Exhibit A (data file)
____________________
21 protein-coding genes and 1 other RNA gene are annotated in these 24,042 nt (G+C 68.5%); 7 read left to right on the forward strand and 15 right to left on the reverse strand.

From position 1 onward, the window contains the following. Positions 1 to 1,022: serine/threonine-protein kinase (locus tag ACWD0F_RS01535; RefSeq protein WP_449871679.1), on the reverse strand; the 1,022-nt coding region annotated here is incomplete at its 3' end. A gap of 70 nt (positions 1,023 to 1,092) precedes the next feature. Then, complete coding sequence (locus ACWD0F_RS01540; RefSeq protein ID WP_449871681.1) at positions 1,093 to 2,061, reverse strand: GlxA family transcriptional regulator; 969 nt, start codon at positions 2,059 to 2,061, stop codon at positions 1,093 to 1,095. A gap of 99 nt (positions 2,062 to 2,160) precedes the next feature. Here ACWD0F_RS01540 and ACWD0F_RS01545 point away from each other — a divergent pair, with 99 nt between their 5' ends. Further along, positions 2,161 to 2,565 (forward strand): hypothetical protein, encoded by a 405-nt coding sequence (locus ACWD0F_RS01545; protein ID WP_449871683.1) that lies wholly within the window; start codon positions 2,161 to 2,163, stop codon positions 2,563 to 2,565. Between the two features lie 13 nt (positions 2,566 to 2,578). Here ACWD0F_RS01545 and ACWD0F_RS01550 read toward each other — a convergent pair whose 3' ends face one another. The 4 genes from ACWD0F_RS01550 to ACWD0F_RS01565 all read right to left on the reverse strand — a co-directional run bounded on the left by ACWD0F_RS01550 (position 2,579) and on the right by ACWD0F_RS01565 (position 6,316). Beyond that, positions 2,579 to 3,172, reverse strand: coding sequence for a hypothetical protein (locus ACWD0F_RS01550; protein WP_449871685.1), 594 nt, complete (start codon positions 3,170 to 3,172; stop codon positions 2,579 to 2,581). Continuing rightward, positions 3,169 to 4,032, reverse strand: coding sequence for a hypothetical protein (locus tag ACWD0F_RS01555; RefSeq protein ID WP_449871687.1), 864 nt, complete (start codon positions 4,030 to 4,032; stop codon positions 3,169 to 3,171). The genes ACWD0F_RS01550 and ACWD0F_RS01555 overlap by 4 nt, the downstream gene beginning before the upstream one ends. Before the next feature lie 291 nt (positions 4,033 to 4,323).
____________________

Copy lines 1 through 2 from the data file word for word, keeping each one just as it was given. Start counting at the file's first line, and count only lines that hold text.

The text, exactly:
21 protein-coding genes and 1 other RNA gene are annotated in these 24,042 nt (G+C 68.5%); 7 read left to right on the forward strand and 15 right to left on the reverse strand.

From position 1 onward, the window contains the following. Positions 1 to 1,022: serine/threonine-protein kinase (locus tag ACWD0F_RS01535; RefSeq protein WP_449871679.1), on the reverse strand; the 1,022-nt coding region annotated here is incomplete at its 3' end. A gap of 70 nt (positions 1,023 to 1,092) precedes the next feature. Then, complete coding sequence (locus ACWD0F_RS01540; RefSeq protein ID WP_449871681.1) at positions 1,093 to 2,061, reverse strand: GlxA family transcriptional regulator; 969 nt, start codon at positions 2,059 to 2,061, stop codon at positions 1,093 to 1,095. A gap of 99 nt (positions 2,062 to 2,160) precedes the next feature. Here ACWD0F_RS01540 and ACWD0F_RS01545 point away from each other — a divergent pair, with 99 nt between their 5' ends. Further along, positions 2,161 to 2,565 (forward strand): hypothetical protein, encoded by a 405-nt coding sequence (locus ACWD0F_RS01545; protein ID WP_449871683.1) that lies wholly within the window; start codon positions 2,161 to 2,163, stop codon positions 2,563 to 2,565. Between the two features lie 13 nt (positions 2,566 to 2,578). Here ACWD0F_RS01545 and ACWD0F_RS01550 read toward each other — a convergent pair whose 3' ends face one another. The 4 genes from ACWD0F_RS01550 to ACWD0F_RS01565 all read right to left on the reverse strand — a co-directional run bounded on the left by ACWD0F_RS01550 (position 2,579) and on the right by ACWD0F_RS01565 (position 6,316). Beyond that, positions 2,579 to 3,172, reverse strand: coding sequence for a hypothetical protein (locus ACWD0F_RS01550; protein WP_449871685.1), 594 nt, complete (start codon positions 3,170 to 3,172; stop codon positions 2,579 to 2,581). Continuing rightward, positions 3,169 to 4,032, reverse strand: coding sequence for a hypothetical protein (locus tag ACWD0F_RS01555; RefSeq protein ID WP_449871687.1), 864 nt, complete (start codon positions 4,030 to 4,032; stop codon positions 3,169 to 3,171). The genes ACWD0F_RS01550 and ACWD0F_RS01555 overlap by 4 nt, the downstream gene beginning before the upstream one ends. Before the next feature lie 291 nt (positions 4,033 to 4,323).